My hairdresser is a delightful Chinese woman who has been cutting my hair since middle school. Her salon is located in a modest looking house with a gravel driveway, but inside you are greeted with excellent customer service and low prices. She also has a Facebook page and posts occasional updates like “The mohawk is in now” or “I am so sick today, I am not open.”
I’ve basically grown up with my hairdresser—she has heard my stories from high school through college, and now my career in community development. Over the past twenty years, she has cut my hair for nearly every major life event: graduations, weddings, Lunar New Year, the series finale of How I Met Your Mother. I’ve also gotten to know a lot about her life and family too. On my most recent visit, I asked how her daughter–who is now in college—was doing.
“I want to kill my daughter,” she replied in a menacing tone that suggested she was quite serious. Last time I was here my hairdresser told me how proud she was of her daughter, so I wondered what happened in between. Maybe her daughter dropped out of school or eloped with her boyfriend? “She wants to get a Masters in engineering…waste of time.”
“A curse upon your daughter for bringing shame to your family!” I shouted while getting my bangs trimmed. “You must punish her quickly with…Wait a minute, huh?” I paused, believing I misheard my hairdresser. English is her second language, so I gave her the benefit of the doubt. Perhaps what she really meant to say “hug my daughter” or “give my daughter a perm”.
I suddenly realized there is something terrifying about an enraged mother holding a sharp pair of scissors by your face. “Umm…that’s just really terrible, but how about you make her do chores instead? Like sweeping all this hair off the floor. By the way, would you mind thinning out the top a little? That’s perfect, thanks. You’re the best!” I tried stay on her good side.
I’ve always thought Asian parents were supposed to push their children toward academic excellence and advanced degrees. A traditional Asian parent would be proud such a child. If my hairdresser wanted to kill her daughter because she majored in Art or got an A- in math, I would totally understand. But my hairdresser explained that her daughter has already committed herself to a veterinary career. She loves working with animals and even volunteers at a local shelter by her school. To illustrate her daughter’s apparent absurdity, she begins to talk in her daughter’s voice—which sounded eerily similar to Cartman from Southpark. “Mom, engineering is sooooo fun and interesting. And I can do it in just two years…blah blah blah.”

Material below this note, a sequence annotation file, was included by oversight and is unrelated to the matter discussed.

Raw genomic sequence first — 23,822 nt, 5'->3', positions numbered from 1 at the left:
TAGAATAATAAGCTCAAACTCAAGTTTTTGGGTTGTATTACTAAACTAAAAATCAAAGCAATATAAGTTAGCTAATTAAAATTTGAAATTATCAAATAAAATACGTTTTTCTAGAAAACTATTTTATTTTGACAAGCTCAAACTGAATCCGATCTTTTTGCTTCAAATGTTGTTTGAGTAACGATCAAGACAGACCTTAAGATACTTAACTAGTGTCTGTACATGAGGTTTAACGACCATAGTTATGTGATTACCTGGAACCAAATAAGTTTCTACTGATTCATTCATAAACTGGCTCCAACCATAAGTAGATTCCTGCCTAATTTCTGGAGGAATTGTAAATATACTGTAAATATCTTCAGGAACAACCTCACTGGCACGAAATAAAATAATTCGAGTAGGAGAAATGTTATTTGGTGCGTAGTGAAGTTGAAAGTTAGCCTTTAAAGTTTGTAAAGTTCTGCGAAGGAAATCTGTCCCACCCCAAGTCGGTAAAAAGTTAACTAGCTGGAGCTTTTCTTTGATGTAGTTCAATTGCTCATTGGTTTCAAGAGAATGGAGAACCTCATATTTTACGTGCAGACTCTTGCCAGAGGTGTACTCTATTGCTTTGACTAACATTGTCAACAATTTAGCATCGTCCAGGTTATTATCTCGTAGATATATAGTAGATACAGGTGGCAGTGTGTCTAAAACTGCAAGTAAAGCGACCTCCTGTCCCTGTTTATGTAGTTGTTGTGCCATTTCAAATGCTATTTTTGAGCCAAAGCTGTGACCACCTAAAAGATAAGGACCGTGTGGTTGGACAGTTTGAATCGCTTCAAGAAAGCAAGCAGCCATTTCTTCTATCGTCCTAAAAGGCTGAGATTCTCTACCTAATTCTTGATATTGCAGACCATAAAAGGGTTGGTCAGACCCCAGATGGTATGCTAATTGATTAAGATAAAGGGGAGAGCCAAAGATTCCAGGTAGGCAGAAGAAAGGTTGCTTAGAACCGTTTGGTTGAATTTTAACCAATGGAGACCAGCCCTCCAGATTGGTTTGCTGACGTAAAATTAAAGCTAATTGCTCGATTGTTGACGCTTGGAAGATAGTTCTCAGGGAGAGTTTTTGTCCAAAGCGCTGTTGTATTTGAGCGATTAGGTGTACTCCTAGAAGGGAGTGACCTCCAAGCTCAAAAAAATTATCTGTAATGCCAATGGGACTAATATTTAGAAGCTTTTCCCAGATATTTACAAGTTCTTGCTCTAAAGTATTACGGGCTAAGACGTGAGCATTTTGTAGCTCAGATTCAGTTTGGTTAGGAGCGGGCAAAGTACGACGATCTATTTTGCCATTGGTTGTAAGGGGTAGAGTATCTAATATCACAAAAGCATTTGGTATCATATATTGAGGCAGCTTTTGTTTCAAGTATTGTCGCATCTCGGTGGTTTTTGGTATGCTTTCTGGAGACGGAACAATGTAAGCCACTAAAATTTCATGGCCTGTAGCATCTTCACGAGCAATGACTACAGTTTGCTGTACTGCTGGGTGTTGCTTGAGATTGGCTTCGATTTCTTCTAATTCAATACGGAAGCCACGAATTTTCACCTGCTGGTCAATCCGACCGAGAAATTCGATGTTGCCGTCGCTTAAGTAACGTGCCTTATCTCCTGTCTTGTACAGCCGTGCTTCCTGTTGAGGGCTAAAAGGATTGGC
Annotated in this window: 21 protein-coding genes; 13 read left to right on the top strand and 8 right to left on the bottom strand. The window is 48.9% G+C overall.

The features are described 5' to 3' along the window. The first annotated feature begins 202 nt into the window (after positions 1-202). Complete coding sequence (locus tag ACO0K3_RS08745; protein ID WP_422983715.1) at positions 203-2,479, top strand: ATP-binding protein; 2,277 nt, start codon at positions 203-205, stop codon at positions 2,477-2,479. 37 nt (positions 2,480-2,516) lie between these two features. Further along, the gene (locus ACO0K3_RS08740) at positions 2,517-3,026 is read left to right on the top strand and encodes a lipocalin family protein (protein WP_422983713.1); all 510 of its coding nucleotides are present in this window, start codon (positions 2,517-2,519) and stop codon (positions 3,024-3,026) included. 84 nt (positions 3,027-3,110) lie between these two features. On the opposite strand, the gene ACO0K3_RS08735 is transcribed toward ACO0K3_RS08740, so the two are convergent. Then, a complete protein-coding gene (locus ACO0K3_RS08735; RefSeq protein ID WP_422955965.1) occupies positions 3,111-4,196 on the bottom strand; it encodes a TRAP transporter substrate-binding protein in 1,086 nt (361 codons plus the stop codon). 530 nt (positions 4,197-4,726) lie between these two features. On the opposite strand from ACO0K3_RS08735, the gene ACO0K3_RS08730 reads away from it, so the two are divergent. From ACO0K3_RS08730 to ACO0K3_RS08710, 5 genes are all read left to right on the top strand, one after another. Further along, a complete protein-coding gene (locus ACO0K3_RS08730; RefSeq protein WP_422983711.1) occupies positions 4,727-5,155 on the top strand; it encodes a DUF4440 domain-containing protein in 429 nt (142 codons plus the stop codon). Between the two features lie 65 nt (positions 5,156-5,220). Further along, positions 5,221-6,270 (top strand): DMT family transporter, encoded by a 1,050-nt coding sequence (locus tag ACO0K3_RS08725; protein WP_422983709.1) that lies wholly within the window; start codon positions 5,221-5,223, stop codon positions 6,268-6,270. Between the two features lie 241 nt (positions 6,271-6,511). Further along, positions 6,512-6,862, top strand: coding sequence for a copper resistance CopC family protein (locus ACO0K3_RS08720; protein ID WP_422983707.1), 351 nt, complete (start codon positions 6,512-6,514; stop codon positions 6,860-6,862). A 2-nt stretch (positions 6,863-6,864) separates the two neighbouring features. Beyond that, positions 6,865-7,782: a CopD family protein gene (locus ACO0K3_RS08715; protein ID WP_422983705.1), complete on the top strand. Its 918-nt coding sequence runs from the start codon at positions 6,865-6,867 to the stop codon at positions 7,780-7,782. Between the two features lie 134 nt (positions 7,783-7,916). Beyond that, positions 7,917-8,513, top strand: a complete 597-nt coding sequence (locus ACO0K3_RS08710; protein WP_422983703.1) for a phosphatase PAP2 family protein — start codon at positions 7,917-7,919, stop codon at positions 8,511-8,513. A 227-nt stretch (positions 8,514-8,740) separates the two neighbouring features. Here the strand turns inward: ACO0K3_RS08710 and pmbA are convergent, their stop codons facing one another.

My hairdresser, who I have known to be a very hard-working and caring mother, has paid for her daughter’s education, housing and other expenses. “When I tell my daughter that I don’t want to pay for her school anymore, she starts to cry. Then my husband takes her side, ‘Why are you making her cry?’ Ugh, I want to kill my husband too.” I swallowed nervously; the scissors were uncomfortably close to my throat.
As an Asian-American, I have also internalized this imaginary pressure to be the best student—“the model minority.” For a long time I chased the phd carrot simply because I thought it was just another thing to achieve, even though my passion for it was questionable. I can relate to the daughter in this sense. When school is what you’re the best at, it becomes a safe place to be and major part of your identity.
At the same time, I sympathize with my hairdresser. I imagine paying for your child’s education is a lot like having an insurance company pay for your healthcare. People simply don’t care how much something costs when it’s not coming from their own pockets. Hip surgery? Sign me up. Year of tuition. sweet. So I understand the frustration my hairdresser must have felt when she thought she wasn’t getting a good return on investment.
In the end, I don’t think my hairdresser reached any profound revelations or solutions; she just needed a space to vent her frustration. I’m glad she shared her story with me because it gave me an opportunity to reflect on my own journey with school and career, and how I navigated that challenge with my parents (active avoidance). I hope those two find a bloodless resolution to their problem, but I guess I’ll have to wait until my next visit to hear how things worked out (maybe just before the season premiere of the Game of Thrones)!